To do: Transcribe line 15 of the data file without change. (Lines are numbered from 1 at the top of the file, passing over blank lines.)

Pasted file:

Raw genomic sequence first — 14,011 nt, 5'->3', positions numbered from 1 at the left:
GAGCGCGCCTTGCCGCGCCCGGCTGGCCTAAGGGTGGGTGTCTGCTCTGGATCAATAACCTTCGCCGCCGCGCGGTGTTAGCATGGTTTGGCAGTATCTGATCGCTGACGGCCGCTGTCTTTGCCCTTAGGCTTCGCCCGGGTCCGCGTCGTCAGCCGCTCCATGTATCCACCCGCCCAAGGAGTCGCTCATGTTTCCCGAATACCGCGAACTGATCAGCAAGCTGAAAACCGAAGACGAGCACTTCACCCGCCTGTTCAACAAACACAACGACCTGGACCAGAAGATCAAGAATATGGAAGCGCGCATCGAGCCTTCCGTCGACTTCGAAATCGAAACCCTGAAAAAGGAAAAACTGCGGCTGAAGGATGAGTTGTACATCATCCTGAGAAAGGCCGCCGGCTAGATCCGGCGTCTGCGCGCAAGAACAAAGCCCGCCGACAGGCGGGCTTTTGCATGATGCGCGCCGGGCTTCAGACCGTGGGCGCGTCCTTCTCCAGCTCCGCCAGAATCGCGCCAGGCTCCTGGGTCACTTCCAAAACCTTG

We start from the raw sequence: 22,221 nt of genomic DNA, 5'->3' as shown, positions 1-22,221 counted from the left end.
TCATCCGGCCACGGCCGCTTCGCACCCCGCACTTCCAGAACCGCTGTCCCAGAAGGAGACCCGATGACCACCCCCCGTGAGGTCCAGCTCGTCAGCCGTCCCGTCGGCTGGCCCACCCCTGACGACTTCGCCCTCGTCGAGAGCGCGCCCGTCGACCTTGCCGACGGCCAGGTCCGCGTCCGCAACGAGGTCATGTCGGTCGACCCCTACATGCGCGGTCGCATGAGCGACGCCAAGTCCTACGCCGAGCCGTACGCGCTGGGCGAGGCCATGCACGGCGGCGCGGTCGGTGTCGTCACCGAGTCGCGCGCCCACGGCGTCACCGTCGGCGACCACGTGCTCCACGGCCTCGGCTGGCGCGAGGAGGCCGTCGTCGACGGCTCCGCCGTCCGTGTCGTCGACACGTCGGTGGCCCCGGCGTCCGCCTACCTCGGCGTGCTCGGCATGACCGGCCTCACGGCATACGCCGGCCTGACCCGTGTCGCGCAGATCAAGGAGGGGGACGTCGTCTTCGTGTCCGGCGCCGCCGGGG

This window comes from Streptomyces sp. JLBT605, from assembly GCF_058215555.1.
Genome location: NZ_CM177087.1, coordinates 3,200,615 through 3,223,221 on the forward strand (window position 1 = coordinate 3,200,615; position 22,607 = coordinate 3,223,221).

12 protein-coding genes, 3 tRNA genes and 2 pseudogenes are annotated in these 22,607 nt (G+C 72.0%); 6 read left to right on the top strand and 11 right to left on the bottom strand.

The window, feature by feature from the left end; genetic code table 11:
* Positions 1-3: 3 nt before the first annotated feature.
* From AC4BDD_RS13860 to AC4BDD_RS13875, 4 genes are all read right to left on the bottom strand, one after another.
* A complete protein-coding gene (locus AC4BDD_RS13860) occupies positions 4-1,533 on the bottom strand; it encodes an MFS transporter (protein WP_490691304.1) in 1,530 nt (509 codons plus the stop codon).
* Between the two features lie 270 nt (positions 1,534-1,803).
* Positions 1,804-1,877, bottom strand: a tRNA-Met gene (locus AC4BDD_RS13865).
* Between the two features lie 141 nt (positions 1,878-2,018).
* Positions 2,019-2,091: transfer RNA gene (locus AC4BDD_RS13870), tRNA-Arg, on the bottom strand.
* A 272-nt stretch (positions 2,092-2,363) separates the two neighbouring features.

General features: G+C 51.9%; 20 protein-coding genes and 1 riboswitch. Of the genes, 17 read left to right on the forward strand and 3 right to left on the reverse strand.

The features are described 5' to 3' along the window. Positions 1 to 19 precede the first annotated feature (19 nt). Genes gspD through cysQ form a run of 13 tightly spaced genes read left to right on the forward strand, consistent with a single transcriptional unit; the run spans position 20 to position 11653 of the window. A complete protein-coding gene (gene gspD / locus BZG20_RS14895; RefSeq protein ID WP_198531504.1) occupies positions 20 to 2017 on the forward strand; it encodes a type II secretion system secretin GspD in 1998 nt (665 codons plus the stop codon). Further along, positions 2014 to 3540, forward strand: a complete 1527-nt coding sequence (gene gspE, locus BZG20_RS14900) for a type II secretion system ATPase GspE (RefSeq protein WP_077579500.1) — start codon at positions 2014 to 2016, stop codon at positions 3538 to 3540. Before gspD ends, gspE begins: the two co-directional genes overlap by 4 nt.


* Positions 2,019-2,091: transfer RNA gene (locus AC4BDD_RS13870), tRNA-Arg, on the bottom strand.